E.K. Johnston sure knows how to write about strong women, galaxy-threatening challenges and exquisite clothing.
Between now and this Friday, May 8, Disney is gifting readers Star Wars: Queen’s Shadow via free eBook download. I took advantage of this exciting offer over the weekend and enjoyed all the thrills Naboo, Coruscant, Tatooine and more had to offer in Johnston’s tale.
When Padmé Naberrie steps down from her role as the unforgettable Queen Amidala, she wonders what comes next: for herself and for those close to her. Padmé trades royalty for the Senate, accepting the role as Naboo’s representative proposed to her by the newly elected queen. Despite some transitional teething problems and an unforgiving media, Padmé – with the help of her friends and allies, old and new – must forge strategic alliances, navigate politics and create an unshakeable new identity.
Skill, art and practicality are the very fabric of Naboo, and of Johnston’s book.
Johnston masterfully crafts Padmé’s triumphs and challenges, political and beyond, with readers taking a front seat alongside Senator Amidala during her transition to the Galactic Senate. The role of costume and emphasis on dress – whether elaborate or simple (well, as simple as Amidala’s dress code goes) – artfully incorporates symbolism, tributes to Naboo and persuasive political prowess. It was my favorite feature of this book.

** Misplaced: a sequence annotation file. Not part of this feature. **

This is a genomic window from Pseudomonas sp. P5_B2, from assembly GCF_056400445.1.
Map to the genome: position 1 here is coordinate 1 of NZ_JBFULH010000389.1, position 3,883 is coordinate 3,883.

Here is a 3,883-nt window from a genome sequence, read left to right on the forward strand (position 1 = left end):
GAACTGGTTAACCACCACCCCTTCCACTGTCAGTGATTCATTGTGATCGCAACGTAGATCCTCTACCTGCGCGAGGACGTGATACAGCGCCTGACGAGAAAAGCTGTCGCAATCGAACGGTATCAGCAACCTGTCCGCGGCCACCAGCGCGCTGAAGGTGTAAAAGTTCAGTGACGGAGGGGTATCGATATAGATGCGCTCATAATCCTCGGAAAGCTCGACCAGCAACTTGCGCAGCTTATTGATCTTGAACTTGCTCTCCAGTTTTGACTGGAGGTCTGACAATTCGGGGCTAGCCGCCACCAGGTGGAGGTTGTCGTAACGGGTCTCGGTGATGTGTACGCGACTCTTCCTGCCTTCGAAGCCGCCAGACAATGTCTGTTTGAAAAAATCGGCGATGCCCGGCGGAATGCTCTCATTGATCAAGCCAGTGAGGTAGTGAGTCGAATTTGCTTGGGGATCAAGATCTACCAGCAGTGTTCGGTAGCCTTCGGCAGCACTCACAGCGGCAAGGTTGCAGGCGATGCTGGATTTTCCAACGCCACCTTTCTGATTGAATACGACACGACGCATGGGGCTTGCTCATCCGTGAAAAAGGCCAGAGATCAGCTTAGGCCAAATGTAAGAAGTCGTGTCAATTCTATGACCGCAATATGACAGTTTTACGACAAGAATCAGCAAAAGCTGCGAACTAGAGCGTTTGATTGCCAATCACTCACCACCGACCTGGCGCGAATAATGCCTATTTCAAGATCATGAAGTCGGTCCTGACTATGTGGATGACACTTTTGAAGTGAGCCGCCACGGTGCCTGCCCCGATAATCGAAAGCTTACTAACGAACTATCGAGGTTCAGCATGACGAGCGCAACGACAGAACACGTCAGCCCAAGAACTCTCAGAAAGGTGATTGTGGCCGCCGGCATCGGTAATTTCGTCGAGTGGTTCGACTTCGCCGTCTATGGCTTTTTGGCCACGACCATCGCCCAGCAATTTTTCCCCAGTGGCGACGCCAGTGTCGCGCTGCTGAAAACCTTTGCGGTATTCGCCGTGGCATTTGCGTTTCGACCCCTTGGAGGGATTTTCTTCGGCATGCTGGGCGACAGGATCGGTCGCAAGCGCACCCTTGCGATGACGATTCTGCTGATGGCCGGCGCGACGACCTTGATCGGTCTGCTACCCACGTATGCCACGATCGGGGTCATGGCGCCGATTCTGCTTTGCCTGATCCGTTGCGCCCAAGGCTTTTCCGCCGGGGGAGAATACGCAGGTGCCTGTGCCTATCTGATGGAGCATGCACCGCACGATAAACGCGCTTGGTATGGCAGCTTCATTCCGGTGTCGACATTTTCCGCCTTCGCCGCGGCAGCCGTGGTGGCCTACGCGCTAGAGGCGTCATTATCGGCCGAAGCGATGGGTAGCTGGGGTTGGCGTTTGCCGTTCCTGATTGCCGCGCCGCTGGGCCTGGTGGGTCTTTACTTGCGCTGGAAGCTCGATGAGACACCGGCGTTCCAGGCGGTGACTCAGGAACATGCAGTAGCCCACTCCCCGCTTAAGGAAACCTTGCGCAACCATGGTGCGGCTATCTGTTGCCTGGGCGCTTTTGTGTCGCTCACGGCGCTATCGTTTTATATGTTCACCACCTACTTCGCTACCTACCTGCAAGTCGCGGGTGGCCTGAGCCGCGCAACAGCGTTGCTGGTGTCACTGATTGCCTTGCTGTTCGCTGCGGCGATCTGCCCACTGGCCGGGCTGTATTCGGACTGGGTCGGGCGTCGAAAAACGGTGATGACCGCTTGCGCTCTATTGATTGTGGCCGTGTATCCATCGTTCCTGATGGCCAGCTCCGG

But beauty in this book goes beyond Amidala’s wardrobe.
Johnston contrasts the beauty of Theed with the stern, hard and cold surrounds of Coruscant. Readers are warmly introduced to Padmé’s handmaidens – Eirtaé, Saché, Yané, Rabé, Verdé, Dormé, Cordé and Sabé – along with her guards, each of them given clear and separate roles, but also clear and separate personalities. Sabé as Amidala’s chief double and closest friend wields a significant amount of page time, illustrating just how important it is to stay close to those you trust while paving your own path.
Hard work, embarrassment, uncertainty. Oh, and attempted murder. Padmé faces it all with a grace all readers will wish they had and will hopefully strive for. Consistent themes including learning and adapting – amidst a backdrop of a galaxy largely out of one’s control – explore the possibility of effecting real change alongside the challenges associated with saving face, losing face, and creating face.
Stepping out of one’s shadow is harder than you think.